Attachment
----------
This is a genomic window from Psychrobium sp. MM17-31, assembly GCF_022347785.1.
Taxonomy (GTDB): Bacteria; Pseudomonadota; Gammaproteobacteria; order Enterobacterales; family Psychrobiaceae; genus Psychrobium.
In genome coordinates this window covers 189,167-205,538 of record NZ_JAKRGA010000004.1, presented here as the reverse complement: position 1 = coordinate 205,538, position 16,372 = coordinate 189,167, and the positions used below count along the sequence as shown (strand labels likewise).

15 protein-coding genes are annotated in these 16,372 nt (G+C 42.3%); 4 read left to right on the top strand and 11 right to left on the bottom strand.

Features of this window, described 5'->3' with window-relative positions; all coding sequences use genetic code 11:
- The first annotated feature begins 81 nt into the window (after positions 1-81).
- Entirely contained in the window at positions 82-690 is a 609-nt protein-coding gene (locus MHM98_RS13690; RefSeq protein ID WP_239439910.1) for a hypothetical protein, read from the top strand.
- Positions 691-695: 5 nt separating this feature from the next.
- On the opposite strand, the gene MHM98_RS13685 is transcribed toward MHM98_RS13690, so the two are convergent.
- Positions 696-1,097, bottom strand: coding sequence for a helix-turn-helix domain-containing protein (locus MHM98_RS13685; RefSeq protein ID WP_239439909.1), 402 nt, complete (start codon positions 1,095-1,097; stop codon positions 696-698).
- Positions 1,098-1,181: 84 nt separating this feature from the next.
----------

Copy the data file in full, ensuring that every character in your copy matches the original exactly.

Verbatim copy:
This is a genomic window from Psychrobium sp. MM17-31, assembly GCF_022347785.1.
Taxonomy (GTDB): Bacteria; Pseudomonadota; Gammaproteobacteria; order Enterobacterales; family Psychrobiaceae; genus Psychrobium.
In genome coordinates this window covers 189,167-205,538 of record NZ_JAKRGA010000004.1, presented here as the reverse complement: position 1 = coordinate 205,538, position 16,372 = coordinate 189,167, and the positions used below count along the sequence as shown (strand labels likewise).

15 protein-coding genes are annotated in these 16,372 nt (G+C 42.3%); 4 read left to right on the top strand and 11 right to left on the bottom strand.

Features of this window, described 5'->3' with window-relative positions; all coding sequences use genetic code 11:
- The first annotated feature begins 81 nt into the window (after positions 1-81).
- Entirely contained in the window at positions 82-690 is a 609-nt protein-coding gene (locus MHM98_RS13690; RefSeq protein ID WP_239439910.1) for a hypothetical protein, read from the top strand.
- Positions 691-695: 5 nt separating this feature from the next.
- On the opposite strand, the gene MHM98_RS13685 is transcribed toward MHM98_RS13690, so the two are convergent.
- Positions 696-1,097, bottom strand: coding sequence for a helix-turn-helix domain-containing protein (locus MHM98_RS13685; RefSeq protein ID WP_239439909.1), 402 nt, complete (start codon positions 1,095-1,097; stop codon positions 696-698).
- Positions 1,098-1,181: 84 nt separating this feature from the next.